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Manage small for big returns

With near-record highs of nitrogen (N), phosphorus (P) and potassium (K) as I write this article, a question I’ve been asked a lot lately is, “How much fertilizer should I ap­ply?” In response I say, “It depends.” I know. Brilliant, right?

But honestly, effective fertilization does depend on multiple factors, many of which you can control. Questions I might ask in return include, “What are your current soil test levels? What are your yield goals for this field? What are you doing to protect your fertility investment?”

As a district precision manager for MFA as well as a licensed MFA crop insurance agent, I spend much of my time thinking about risk management. Often on my mind are ways I can help farmers manage risk when it comes to fertility, and how I can help leverage their crop insur­ance to manage on-farm risk.

When it comes to managing your fertility investment, a key consid­eration is making sure that you are putting N, P and K in the right place at the right rates for the production goals of your fields. However, the first thing you need to address is soil pH. At MFA, we do that through Nutri-Track, a high-yield system that focuses on managing fertility on an acre-by-acre basis. A colleague of mine once said, “manage small for big returns,” and that hits the nail on the head.

Managing small by using Nutri- Track to properly correct pH can produce big returns. Low and high pH levels can tie up recently applied phosphorus to the point of making it unable to do its job of feeding the crop. Through precision applications, you can correct low areas with lime without raising pH in areas of fields that are already elevated or close to optimum. A flat rate of lime does not take into account current pH levels in your fields.

Much of the pH correction is done in the fall, and maybe you’ve already got your P and K applied and possibly part of your nitrogen for the upcoming crop. There are still things you can do to help pro­tect your fertility investment. One way is through in-season nitrogen management. MFA encourages split applications of nitrogen for several reasons. First, it promotes environ­mental stewardship. Second, we can better partner with our growers and provide more return on investment through accurate, in-season nitrogen recommendations.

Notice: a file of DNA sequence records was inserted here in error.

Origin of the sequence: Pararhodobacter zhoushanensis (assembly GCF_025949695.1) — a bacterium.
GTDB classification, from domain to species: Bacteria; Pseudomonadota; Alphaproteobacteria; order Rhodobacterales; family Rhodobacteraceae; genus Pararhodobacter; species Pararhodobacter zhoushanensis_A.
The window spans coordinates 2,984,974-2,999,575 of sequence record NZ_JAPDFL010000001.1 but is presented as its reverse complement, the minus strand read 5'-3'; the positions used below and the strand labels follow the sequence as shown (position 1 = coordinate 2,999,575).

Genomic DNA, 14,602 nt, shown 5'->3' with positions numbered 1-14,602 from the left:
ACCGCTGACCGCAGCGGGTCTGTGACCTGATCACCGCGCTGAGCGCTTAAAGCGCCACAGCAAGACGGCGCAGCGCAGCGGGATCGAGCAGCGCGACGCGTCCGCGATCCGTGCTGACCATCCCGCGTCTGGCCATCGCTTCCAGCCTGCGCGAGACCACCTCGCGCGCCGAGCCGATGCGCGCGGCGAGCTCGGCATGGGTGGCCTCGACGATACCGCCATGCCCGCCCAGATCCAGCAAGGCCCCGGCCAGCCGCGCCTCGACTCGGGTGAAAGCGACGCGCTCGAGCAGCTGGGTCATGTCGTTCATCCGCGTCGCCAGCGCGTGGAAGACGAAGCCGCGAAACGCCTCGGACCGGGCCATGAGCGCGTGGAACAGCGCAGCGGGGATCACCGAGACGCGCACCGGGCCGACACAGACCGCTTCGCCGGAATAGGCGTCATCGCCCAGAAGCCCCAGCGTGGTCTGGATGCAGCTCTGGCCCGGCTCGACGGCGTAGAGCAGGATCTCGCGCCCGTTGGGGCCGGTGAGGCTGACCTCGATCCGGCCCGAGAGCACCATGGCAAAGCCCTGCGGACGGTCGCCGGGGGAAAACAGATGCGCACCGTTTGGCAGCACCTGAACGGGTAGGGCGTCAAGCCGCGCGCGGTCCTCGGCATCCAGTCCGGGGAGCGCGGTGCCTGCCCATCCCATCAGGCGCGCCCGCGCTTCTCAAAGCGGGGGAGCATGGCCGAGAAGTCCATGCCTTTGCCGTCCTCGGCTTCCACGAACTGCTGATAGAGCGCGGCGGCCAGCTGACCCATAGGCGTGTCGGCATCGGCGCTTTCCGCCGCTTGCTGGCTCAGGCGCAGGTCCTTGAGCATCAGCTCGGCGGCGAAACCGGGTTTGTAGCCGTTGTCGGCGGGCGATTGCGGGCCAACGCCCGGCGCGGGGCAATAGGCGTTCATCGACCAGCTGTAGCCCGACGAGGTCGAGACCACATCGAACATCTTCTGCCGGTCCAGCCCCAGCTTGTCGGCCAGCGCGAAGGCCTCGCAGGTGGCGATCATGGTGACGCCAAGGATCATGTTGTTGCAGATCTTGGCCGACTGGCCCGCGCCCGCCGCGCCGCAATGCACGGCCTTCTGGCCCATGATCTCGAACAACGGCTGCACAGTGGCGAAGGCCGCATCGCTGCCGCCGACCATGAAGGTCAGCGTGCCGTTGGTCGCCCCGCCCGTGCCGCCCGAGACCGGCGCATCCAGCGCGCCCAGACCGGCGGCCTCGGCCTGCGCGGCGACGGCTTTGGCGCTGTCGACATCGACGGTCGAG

MFA uses the Nutri-Track N com­puter model, powered by Adapt-N, to account for in-season losses through weather events and growing conditions on your specific fields. This allows our precision agronomy specialists to make an accurate ni­trogen recommendation during the growing season, which can go a long way toward helping maximize inputs applied ahead of your crop.

What if you haven’t yet applied P and K for next season? Nutri-Track is highly customizable. MFA fertility recommendations feature a build and removal component, and these types of recommendations provide the best results in my experience. However, in years with higher P and K prices, on some fields it may make sense to focus on removal only. May­be rented ground fits this scenario for your operation.

MFA can use yield monitor data to create recommendations that replen­ish P and K removed by the previous crop. While this option doesn’t build soil fertility, it can help place fertility where it will do the most good in the short term. The needed nutrients go to more productive acres without over-applying on less-productive acres. Better fertility placement allows you to raise overall farm yield averages and return on investment. Applying more P or K where you don’t need it—and not enough where you could use more—doesn’t make much sense. The removal-only approach, using yield monitor data, allows us to remedy that.

If you are not enrolled in Nutri- Track or don’t have a yield monitor for more precise recommendations, let me caution you that cutting fertilizer application rates on all fields equally is not the way to go. Focus on productivity levels and goals of each farm or field. Contact your local MFA manager, precision agronomy specialist or key account manager and work through where you should place fertility to best protect your input investment.

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